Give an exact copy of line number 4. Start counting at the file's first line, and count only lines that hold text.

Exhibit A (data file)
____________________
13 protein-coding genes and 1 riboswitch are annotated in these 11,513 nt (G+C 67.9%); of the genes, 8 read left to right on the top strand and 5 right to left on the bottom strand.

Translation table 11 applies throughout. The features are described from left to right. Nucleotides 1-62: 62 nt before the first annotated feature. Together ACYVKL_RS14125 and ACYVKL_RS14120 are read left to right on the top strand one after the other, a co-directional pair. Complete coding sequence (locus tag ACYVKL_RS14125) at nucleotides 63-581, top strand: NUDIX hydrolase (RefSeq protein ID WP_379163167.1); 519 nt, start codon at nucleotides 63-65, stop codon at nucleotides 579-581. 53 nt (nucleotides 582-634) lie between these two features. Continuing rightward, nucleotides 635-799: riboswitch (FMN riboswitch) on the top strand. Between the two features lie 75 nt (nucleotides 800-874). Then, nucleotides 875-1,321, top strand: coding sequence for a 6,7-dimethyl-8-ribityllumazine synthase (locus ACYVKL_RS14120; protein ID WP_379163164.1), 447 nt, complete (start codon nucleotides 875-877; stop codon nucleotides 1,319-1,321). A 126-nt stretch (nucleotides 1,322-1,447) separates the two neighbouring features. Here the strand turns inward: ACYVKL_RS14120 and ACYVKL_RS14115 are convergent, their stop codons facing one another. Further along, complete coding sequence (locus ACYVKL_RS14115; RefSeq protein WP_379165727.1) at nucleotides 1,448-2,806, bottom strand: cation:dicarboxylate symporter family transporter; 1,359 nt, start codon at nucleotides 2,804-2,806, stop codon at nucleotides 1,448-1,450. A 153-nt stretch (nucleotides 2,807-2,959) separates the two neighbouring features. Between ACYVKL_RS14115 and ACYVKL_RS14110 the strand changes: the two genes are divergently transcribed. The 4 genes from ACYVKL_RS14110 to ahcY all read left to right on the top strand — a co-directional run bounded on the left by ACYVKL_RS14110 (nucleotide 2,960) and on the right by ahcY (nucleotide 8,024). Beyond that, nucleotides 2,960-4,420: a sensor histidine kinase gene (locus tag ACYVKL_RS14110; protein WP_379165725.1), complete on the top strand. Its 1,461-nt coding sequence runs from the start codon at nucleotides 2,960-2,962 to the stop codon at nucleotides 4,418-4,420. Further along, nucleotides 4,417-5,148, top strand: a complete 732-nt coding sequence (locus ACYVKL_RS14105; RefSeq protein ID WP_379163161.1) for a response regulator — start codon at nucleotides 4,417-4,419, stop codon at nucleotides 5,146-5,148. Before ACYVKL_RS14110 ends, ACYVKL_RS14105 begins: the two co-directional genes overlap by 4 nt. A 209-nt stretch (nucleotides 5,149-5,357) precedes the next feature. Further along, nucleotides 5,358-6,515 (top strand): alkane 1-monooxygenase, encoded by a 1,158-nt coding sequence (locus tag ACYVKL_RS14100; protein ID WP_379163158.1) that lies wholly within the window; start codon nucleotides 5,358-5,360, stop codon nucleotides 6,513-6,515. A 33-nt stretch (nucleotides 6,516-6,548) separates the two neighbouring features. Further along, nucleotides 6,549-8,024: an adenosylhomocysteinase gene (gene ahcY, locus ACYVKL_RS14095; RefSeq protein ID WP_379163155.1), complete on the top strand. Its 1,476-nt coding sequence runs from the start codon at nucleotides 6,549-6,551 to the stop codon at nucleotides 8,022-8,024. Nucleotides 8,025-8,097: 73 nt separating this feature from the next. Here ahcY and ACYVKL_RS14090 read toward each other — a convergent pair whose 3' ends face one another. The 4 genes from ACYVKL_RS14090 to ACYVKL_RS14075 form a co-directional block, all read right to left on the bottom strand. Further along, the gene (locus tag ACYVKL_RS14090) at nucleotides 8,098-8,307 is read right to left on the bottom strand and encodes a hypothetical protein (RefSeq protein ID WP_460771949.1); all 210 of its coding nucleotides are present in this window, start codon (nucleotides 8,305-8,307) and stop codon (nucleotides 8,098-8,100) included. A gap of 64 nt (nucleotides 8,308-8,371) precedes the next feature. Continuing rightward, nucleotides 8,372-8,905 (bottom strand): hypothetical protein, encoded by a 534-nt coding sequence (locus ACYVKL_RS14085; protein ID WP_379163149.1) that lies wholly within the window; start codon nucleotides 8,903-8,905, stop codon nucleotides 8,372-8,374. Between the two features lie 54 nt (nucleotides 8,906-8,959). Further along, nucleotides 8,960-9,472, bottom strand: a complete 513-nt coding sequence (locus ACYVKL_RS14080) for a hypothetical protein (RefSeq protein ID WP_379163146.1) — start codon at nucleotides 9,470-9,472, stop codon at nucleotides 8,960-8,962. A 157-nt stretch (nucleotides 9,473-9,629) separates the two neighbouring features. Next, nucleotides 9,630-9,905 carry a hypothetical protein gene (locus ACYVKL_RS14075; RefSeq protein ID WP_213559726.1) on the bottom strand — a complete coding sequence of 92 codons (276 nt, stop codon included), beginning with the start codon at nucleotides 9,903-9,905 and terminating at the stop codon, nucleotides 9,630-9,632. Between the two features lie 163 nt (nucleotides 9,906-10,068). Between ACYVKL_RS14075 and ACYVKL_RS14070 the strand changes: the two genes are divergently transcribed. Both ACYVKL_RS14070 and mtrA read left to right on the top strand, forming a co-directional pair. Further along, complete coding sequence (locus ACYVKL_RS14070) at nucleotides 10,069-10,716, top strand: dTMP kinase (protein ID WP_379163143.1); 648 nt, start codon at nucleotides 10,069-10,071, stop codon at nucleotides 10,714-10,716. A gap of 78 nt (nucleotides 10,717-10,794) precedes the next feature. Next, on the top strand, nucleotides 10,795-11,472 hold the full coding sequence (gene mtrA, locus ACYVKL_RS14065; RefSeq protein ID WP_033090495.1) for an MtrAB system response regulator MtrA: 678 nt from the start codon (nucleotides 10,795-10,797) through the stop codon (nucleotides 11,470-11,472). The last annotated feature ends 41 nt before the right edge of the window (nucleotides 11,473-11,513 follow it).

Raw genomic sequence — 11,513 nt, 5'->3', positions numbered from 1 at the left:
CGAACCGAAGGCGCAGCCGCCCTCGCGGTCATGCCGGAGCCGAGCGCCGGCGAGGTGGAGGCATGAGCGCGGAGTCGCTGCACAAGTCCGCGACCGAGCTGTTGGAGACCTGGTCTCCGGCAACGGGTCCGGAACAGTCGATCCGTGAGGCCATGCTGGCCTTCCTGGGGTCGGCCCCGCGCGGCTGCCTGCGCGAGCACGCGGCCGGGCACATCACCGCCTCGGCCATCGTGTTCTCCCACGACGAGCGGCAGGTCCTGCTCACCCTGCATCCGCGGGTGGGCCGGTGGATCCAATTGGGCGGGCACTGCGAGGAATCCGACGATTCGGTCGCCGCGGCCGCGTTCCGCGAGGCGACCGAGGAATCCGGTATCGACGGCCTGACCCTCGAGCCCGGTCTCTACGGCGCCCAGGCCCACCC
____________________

CGAACCGAAGGCGCAGCCGCCCTCGCGGTCATGCCGGAGCCGAGCGCCGGCGAGGTGGAGGCATGAGCGCGGAGTCGCTGCACAAGTCCGCGACCGAGCTGTTGGAGACCTGGTCTCCGGCAACGGGTCCGGAACAGTCGATCCGTGAGGCCATGCTGGCCTTCCTGGGGTCGGCCCCGCGCGGCTGCCTGCGCGAGCACGCGGCCGGGCACATCACCGCCTCGGCCATCGTGTTCTCCCACGACGAGCGGCAGGTCCTGCTCACCCTGCATCCGCGGGTGGGCCGGTGGATCCAATTGGGCGGGCACTGCGAGGAATCCGACGATTCGGTCGCCGCGGCCGCGTTCCGCGAGGCGACCGAGGAATCCGGTATCGACGGCCTGACCCTCGAGCCCGGTCTCTACGGCGCCCAGGCCCACCC